What we have here is writings that have appeared on the web and in various publications, with a good deal of new material coming from his time in fellowships and residencies. It’s very experimental in places, like his imagination wasn’t given time to settle over an appropriate plot or characters: little mind-bursts that seem clever but don’t satisfy. My favourite stories were actually the most formulaic, which is not what you expect when talking about Miéville. It was Perdido Street Station that hooked me, and that is far from a straight narrative. Perhaps I need structure these days. Säcken, The Dowager of Bees and Dreaded Outcome were all superb stories, great ideas that did not take centre stage but were interwoven with pace and characters. Säcken in particular was absolutely terrifying, albeit in all the expected ways. He has a way of getting inside your mind, though this isn’t always for the best.

There has been a worm niggling at me for quite some time regarding Miéville’s work, some nauseating feeling that scratches at my mind. I felt it first while reading Un Lun Dun. It persisted through Iron Council. It nagged at me in Embassytown. And Three Moments of an Explosion has revealed its true face.

It’s an obsession with objects. The mundane comes to life in some way, and the notion of an idea become object, some symbol-cum-tool bludgeons the reader; metaphor and allegory overplayed, similes cooked well-done. Often reading Miéville’s work feels like looking at his illustrations that he sometimes doodles – inexpert, trying too hard.

Take Covehithe, a sort of Pacific Rim-meets-Deepwater Horizon. Oil rigs start rising from the deep. We attack them. They lay babies. Life continues. An obvious metaphor? Sure is. Lack of specific plot or reason for investment? Unfortunately so. Objects come to life that defy the imagination just a little too much? Damn straight. It felt like a revisit to Iron Council where golems are the magique du jour. They begin as mere rock entities, but progress in fancy through the novel, culminating in a time golem. A golem made of time. This progression leaves you addicted to his fevered mind, asking – screaming – ‘and then?!’ to the pages. It worked for me in the past, but now it feels like a magician’s sleight of hand, cheap trick after cheap trick.

Compare Covehithe to Polynia, where floating icebergs appear over London and reefs grow on land. It still has that haze of literary masturbation regarding an object, but the story of hoodlums interweaves magnificently, and the subplot is intriguing even if we never learn the outcome. And the most striking thing is that it’s a YA short. Railsea was my last long sojourn with Miéville’s mind, and while it too had palpable semiology, it was fun, absurd and most importantly a much stronger YA outing than his previous attempt, Un Lun Dun. Perhaps his strength and focus is for a younger market, a Lovecraft for teens. Unfortunately, given the three-year wait since Railsea, I am left wanting after Three Moments of an Explosion.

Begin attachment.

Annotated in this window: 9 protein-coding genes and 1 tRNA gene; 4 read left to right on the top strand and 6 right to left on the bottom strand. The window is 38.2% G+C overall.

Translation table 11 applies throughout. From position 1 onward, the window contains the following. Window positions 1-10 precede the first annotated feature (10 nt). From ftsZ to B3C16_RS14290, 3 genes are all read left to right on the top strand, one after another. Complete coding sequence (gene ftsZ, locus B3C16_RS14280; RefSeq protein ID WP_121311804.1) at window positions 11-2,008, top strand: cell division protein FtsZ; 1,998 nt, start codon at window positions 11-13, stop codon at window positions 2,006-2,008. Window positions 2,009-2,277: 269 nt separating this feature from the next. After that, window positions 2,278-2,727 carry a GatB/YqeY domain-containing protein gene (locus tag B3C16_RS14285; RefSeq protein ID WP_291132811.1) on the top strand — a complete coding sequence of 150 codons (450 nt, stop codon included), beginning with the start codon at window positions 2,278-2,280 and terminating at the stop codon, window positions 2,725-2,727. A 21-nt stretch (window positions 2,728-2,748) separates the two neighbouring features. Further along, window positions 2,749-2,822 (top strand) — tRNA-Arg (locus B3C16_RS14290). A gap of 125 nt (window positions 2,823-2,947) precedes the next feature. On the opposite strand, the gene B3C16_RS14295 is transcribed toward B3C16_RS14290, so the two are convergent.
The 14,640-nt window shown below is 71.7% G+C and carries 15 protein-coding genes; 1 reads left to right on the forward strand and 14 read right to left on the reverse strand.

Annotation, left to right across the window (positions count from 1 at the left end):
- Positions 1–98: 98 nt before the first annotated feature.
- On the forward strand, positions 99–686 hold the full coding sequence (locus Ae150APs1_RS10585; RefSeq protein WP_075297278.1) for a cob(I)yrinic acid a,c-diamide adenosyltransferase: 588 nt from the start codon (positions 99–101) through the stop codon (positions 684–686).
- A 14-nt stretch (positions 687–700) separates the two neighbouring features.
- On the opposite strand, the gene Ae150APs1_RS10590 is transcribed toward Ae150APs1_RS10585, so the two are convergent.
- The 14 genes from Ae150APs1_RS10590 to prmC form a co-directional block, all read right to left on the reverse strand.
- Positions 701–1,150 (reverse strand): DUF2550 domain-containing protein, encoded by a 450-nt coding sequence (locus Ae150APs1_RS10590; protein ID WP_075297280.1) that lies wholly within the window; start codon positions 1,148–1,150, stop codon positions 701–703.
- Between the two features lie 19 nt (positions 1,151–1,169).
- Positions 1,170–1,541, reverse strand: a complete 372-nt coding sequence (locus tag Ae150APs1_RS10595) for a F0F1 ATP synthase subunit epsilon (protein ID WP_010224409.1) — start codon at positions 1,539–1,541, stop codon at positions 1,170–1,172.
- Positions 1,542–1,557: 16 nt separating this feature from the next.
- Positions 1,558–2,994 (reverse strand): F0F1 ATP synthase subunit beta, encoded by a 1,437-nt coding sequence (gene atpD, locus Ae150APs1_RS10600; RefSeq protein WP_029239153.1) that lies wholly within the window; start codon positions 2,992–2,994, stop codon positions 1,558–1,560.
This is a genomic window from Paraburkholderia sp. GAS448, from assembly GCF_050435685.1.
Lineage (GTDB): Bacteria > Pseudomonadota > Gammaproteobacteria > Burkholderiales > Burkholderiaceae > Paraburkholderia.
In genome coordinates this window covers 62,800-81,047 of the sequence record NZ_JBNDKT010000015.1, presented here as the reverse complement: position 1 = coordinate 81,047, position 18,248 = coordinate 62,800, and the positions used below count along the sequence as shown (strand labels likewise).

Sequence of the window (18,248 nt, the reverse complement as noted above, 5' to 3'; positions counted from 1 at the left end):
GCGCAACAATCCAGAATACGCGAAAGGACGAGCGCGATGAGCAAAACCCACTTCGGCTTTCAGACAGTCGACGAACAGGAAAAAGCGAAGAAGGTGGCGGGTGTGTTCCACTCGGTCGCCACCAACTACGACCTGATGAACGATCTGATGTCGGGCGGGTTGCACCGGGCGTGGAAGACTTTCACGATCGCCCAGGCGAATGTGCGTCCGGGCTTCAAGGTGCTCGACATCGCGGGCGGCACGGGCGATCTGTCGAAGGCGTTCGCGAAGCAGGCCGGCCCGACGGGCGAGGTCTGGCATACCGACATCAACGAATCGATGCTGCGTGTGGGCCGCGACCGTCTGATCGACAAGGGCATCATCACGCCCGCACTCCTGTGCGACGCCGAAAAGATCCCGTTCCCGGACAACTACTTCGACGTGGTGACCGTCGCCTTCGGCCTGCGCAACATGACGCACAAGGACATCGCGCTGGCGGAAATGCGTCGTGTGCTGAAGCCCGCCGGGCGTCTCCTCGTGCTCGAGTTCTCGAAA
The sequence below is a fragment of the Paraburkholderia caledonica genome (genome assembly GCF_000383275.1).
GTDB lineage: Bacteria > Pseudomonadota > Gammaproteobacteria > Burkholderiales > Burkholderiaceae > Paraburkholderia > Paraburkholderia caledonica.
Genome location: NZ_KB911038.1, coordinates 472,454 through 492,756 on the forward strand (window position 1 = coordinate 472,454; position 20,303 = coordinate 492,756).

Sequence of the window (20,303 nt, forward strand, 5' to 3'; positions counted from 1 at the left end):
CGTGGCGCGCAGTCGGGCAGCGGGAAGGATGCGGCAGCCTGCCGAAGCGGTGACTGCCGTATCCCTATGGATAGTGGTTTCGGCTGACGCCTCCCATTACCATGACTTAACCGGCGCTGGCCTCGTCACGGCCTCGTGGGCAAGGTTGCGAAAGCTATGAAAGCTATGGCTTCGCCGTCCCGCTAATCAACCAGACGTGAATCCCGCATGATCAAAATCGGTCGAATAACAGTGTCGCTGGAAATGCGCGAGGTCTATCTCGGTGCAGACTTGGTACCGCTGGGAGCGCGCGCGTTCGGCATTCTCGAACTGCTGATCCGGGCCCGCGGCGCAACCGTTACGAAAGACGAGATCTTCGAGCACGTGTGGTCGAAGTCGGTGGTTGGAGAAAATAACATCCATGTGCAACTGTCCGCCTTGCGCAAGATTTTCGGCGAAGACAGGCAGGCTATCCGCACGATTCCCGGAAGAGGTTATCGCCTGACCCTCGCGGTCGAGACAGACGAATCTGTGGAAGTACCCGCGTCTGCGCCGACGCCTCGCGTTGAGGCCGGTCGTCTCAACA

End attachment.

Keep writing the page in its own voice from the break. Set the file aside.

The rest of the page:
To me at least, his flame is waning.

But this is the author I want him to be, and it seems I am past my Miéville phase. In the end this collection is evidence of his imagination and creativity, his ability to weave together words and worlds that are striking. On the sentence level Miéville’s writing is gorgeous. Each of the stories in the book has absolutely beautiful parts, even if as a whole they don’t come together. A lot of it falls flat, but if you are a fan there is much to enjoy. If you have not read Miéville a, look elsewhere (I suggest either The City & The City if you do not read fantasy, orPerdido Street Station if you want to jump in the deep end). His oeuvre is one that covers all genres, much like the variety found in Three Moments of an Explosion. He’s still got a spark, but, to me at least, his flame is waning.


A publishing all-rounder, Thomas Wilson has worked for The Conversation, Monash University Publishing, Lot’s Wife, Overland, Aurealis, Seizure, Walker Books and HarperCollins. He’s also a science fiction nerd trying to make waves with his new project, Fantastica.